Boston Globe advises deal with Hamas parent organization

The Boston Globe (owned by the New York Times) lends editorial space in its Sunday paper to two writers advocating the United States begin talks with the Muslim Brotherhood in Egypt. Joshua Stacher and Samer Shehata paint a rather rosy picture of the group, and neglect to mention that it gave life to its offshoot Hamas, an organization dedicated to the destruction of another nation, Israel.
"The Brotherhood is a mainstream non violent organization that has operated responsibly and predictably within Egypt for decades. Founded in 1928, it has survived British colonialism, Gamal Abdel Nasser's Arab nationalism and intense repression, and Anwar Sadat's rapprochement with the West. It is likely to outlive the Mubarak regime and its ruling National Democratic Party. In Egypt's partially open 2005 legislative elections, the Brotherhood won 20 percent of the assembly's seats, making it the largest opposition bloc in parliament. So it makes sense for US officials to sit across the table from Brotherhood representatives...."
No account is made of the effect that legitimizing this group by accepting and working with it would have on its standing throughout the Muslim world. The argument would be made that the might Yankees were brought to heel, and that the Islamist rule it advicates is inevitable, as even the Americans now realize.

The Boston Globe (owned by the New York Times) lends editorial space in its Sunday paper to two writers advocating the United States begin talks with the Muslim Brotherhood in Egypt. Joshua Stacher and Samer Shehata paint a rather rosy picture of the group, and neglect to mention that it gave life to its offshoot Hamas, an organization dedicated to the destruction of another nation, Israel.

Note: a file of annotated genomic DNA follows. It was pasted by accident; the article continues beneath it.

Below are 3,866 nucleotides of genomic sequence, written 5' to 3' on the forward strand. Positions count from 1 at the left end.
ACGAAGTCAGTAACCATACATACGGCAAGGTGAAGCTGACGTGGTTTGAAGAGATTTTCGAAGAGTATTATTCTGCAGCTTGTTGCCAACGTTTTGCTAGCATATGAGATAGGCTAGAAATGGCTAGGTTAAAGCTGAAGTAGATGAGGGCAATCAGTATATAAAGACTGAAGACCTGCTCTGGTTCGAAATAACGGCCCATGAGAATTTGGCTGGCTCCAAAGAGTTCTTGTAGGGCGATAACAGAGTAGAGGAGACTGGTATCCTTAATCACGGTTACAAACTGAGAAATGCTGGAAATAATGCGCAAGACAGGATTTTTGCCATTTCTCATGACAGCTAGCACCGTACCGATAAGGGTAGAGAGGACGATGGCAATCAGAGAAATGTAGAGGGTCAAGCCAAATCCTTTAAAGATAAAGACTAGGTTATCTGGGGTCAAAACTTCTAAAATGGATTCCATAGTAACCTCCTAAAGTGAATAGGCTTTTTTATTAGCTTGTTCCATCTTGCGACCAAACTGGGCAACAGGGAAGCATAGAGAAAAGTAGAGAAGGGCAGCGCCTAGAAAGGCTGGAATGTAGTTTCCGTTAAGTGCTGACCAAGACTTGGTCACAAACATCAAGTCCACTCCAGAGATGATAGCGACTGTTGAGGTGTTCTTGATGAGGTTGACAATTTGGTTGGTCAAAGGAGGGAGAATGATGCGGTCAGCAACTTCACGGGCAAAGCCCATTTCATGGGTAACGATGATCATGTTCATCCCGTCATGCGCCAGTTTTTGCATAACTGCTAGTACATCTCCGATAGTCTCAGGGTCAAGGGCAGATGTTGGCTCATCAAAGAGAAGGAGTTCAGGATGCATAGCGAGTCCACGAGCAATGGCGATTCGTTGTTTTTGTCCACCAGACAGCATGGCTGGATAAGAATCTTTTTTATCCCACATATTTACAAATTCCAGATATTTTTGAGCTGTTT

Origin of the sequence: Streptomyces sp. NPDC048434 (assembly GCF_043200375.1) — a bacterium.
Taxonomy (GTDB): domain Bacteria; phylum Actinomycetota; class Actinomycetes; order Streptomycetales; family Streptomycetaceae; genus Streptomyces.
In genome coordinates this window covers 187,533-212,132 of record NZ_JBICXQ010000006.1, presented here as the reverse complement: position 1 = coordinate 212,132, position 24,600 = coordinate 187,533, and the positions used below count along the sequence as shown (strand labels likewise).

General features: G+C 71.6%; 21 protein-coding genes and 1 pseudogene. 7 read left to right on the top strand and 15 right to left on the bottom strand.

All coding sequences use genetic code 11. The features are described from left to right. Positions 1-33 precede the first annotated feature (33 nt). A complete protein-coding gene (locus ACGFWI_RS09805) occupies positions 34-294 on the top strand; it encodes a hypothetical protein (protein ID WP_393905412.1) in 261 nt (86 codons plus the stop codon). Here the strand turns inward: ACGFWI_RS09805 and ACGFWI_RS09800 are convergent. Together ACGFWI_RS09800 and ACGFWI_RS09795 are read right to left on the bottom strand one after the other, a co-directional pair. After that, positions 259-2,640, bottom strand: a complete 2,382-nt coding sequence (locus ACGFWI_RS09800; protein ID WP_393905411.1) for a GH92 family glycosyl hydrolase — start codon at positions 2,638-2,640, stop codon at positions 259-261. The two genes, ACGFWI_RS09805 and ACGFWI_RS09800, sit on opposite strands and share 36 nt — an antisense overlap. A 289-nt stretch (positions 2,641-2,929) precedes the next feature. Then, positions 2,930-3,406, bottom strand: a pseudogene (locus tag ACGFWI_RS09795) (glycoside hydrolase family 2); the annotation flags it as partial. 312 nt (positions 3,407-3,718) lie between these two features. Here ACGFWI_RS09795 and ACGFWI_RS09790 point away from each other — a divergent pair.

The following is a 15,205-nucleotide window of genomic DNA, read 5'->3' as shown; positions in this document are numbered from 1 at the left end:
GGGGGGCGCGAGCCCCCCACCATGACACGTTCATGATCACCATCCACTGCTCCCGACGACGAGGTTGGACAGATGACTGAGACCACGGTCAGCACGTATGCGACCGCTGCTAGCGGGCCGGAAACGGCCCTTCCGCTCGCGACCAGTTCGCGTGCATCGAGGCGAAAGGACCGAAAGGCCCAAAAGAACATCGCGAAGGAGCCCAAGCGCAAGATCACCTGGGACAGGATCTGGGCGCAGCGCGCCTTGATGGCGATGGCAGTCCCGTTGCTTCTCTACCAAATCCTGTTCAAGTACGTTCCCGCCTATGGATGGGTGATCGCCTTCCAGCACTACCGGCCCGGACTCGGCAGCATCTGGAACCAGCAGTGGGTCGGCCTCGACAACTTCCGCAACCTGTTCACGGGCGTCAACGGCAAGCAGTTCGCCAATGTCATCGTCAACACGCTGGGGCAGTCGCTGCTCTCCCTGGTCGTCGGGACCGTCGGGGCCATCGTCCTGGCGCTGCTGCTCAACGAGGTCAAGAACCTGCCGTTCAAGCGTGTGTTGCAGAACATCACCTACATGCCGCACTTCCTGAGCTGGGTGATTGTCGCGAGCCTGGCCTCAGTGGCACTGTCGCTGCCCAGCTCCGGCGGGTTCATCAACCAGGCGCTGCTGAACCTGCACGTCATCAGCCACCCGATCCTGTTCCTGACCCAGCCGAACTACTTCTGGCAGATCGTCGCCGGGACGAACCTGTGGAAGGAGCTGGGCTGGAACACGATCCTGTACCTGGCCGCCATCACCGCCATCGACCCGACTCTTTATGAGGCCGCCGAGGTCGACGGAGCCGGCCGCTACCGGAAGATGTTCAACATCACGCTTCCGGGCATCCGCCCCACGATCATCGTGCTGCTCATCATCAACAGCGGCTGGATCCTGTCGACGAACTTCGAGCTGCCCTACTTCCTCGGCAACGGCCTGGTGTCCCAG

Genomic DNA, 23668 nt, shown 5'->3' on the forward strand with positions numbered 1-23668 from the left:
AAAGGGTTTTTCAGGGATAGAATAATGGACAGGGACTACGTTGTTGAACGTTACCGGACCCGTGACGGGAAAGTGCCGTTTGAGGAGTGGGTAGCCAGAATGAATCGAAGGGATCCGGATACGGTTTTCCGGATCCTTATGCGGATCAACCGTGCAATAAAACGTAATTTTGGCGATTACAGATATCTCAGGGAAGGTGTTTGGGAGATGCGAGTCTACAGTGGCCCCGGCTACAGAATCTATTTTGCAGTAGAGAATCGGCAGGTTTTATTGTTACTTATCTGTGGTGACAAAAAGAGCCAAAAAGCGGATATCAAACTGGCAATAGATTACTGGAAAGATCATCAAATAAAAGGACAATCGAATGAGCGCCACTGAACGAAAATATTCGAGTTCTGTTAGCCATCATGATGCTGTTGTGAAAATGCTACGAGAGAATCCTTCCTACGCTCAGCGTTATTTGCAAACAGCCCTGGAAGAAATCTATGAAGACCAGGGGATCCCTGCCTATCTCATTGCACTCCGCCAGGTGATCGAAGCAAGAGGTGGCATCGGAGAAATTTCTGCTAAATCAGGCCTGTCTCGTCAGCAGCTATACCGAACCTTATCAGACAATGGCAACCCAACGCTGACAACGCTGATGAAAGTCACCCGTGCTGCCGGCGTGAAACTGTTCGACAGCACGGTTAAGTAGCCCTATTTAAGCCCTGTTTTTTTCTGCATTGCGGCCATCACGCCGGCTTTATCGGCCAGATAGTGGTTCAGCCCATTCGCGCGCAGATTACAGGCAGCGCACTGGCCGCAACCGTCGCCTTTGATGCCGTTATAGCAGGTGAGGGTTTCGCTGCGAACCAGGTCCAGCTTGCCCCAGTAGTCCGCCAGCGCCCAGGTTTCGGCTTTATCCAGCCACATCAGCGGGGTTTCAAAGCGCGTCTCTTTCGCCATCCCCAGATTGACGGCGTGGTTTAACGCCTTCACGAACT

"The Brotherhood is a mainstream non violent organization that has operated responsibly and predictably within Egypt for decades. Founded in 1928, it has survived British colonialism, Gamal Abdel Nasser's Arab nationalism and intense repression, and Anwar Sadat's rapprochement with the West. It is likely to outlive the Mubarak regime and its ruling National Democratic Party. In Egypt's partially open 2005 legislative elections, the Brotherhood won 20 percent of the assembly's seats, making it the largest opposition bloc in parliament. So it makes sense for US officials to sit across the table from Brotherhood representatives...."
No account is made of the effect that legitimizing this group by accepting and working with it would have on its standing throughout the Muslim world. The argument would be made that the might Yankees were brought to heel, and that the Islamist rule it advicates is inevitable, as even the Americans now realize.